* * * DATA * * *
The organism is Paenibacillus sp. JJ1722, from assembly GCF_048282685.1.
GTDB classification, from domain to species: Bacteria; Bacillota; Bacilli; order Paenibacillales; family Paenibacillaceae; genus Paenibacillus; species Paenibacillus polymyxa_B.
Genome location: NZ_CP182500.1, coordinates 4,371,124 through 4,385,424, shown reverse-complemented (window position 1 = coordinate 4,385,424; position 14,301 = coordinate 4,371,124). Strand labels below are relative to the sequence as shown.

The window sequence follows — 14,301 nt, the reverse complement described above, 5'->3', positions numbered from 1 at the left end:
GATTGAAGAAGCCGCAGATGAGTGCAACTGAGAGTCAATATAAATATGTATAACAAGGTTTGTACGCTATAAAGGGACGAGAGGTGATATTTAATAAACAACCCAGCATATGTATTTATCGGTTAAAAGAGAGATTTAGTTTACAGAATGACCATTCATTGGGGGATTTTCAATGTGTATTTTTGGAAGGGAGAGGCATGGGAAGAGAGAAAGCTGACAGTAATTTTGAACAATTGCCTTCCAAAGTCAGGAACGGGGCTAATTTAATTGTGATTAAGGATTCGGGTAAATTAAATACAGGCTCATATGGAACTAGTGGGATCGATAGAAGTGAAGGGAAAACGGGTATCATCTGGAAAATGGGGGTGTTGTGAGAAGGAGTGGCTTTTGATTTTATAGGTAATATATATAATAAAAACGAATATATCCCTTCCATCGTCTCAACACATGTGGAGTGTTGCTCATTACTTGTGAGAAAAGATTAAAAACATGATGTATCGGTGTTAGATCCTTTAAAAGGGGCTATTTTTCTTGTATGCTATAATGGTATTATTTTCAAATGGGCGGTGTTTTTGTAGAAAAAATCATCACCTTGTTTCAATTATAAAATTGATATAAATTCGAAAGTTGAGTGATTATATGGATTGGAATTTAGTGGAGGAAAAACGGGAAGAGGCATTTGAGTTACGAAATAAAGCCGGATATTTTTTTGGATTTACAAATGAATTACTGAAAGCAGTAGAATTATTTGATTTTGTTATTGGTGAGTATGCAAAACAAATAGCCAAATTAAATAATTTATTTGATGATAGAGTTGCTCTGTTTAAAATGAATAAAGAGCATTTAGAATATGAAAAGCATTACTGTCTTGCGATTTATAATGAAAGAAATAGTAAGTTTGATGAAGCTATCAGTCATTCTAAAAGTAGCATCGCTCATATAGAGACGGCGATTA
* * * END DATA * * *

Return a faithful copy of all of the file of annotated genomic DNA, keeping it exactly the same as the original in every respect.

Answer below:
The organism is Paenibacillus sp. JJ1722, from assembly GCF_048282685.1.
GTDB classification, from domain to species: Bacteria; Bacillota; Bacilli; order Paenibacillales; family Paenibacillaceae; genus Paenibacillus; species Paenibacillus polymyxa_B.
Genome location: NZ_CP182500.1, coordinates 4,371,124 through 4,385,424, shown reverse-complemented (window position 1 = coordinate 4,385,424; position 14,301 = coordinate 4,371,124). Strand labels below are relative to the sequence as shown.

The window sequence follows — 14,301 nt, the reverse complement described above, 5'->3', positions numbered from 1 at the left end:
GATTGAAGAAGCCGCAGATGAGTGCAACTGAGAGTCAATATAAATATGTATAACAAGGTTTGTACGCTATAAAGGGACGAGAGGTGATATTTAATAAACAACCCAGCATATGTATTTATCGGTTAAAAGAGAGATTTAGTTTACAGAATGACCATTCATTGGGGGATTTTCAATGTGTATTTTTGGAAGGGAGAGGCATGGGAAGAGAGAAAGCTGACAGTAATTTTGAACAATTGCCTTCCAAAGTCAGGAACGGGGCTAATTTAATTGTGATTAAGGATTCGGGTAAATTAAATACAGGCTCATATGGAACTAGTGGGATCGATAGAAGTGAAGGGAAAACGGGTATCATCTGGAAAATGGGGGTGTTGTGAGAAGGAGTGGCTTTTGATTTTATAGGTAATATATATAATAAAAACGAATATATCCCTTCCATCGTCTCAACACATGTGGAGTGTTGCTCATTACTTGTGAGAAAAGATTAAAAACATGATGTATCGGTGTTAGATCCTTTAAAAGGGGCTATTTTTCTTGTATGCTATAATGGTATTATTTTCAAATGGGCGGTGTTTTTGTAGAAAAAATCATCACCTTGTTTCAATTATAAAATTGATATAAATTCGAAAGTTGAGTGATTATATGGATTGGAATTTAGTGGAGGAAAAACGGGAAGAGGCATTTGAGTTACGAAATAAAGCCGGATATTTTTTTGGATTTACAAATGAATTACTGAAAGCAGTAGAATTATTTGATTTTGTTATTGGTGAGTATGCAAAACAAATAGCCAAATTAAATAATTTATTTGATGATAGAGTTGCTCTGTTTAAAATGAATAAAGAGCATTTAGAATATGAAAAGCATTACTGTCTTGCGATTTATAATGAAAGAAATAGTAAGTTTGATGAAGCTATCAGTCATTCTAAAAGTAGCATCGCTCATATAGAGACGGCGATTA